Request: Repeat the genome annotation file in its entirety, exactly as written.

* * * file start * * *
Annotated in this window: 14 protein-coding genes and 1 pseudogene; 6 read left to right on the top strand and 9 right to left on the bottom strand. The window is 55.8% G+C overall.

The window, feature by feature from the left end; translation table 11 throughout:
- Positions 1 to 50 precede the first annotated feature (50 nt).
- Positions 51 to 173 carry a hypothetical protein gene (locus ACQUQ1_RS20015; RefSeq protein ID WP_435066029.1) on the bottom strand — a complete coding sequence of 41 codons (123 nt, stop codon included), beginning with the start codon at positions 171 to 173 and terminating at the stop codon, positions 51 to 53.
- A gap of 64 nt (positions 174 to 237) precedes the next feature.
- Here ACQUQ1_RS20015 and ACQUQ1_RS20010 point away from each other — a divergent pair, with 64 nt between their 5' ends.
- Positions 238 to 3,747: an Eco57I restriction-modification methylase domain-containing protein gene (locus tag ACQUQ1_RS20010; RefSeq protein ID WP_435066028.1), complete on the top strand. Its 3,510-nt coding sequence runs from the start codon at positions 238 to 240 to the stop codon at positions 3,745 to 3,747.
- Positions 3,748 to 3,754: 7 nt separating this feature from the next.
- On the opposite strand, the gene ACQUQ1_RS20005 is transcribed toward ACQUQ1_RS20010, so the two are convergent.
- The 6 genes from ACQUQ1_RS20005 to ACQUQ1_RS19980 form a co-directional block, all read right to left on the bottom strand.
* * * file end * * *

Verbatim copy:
Annotated in this window: 14 protein-coding genes and 1 pseudogene; 6 read left to right on the top strand and 9 right to left on the bottom strand. The window is 55.8% G+C overall.

The window, feature by feature from the left end; translation table 11 throughout:
- Positions 1 to 50 precede the first annotated feature (50 nt).
- Positions 51 to 173 carry a hypothetical protein gene (locus ACQUQ1_RS20015; RefSeq protein ID WP_435066029.1) on the bottom strand — a complete coding sequence of 41 codons (123 nt, stop codon included), beginning with the start codon at positions 171 to 173 and terminating at the stop codon, positions 51 to 53.
- A gap of 64 nt (positions 174 to 237) precedes the next feature.
- Here ACQUQ1_RS20015 and ACQUQ1_RS20010 point away from each other — a divergent pair, with 64 nt between their 5' ends.
- Positions 238 to 3,747: an Eco57I restriction-modification methylase domain-containing protein gene (locus tag ACQUQ1_RS20010; RefSeq protein ID WP_435066028.1), complete on the top strand. Its 3,510-nt coding sequence runs from the start codon at positions 238 to 240 to the stop codon at positions 3,745 to 3,747.
- Positions 3,748 to 3,754: 7 nt separating this feature from the next.
- On the opposite strand, the gene ACQUQ1_RS20005 is transcribed toward ACQUQ1_RS20010, so the two are convergent.
- The 6 genes from ACQUQ1_RS20005 to ACQUQ1_RS19980 form a co-directional block, all read right to left on the bottom strand.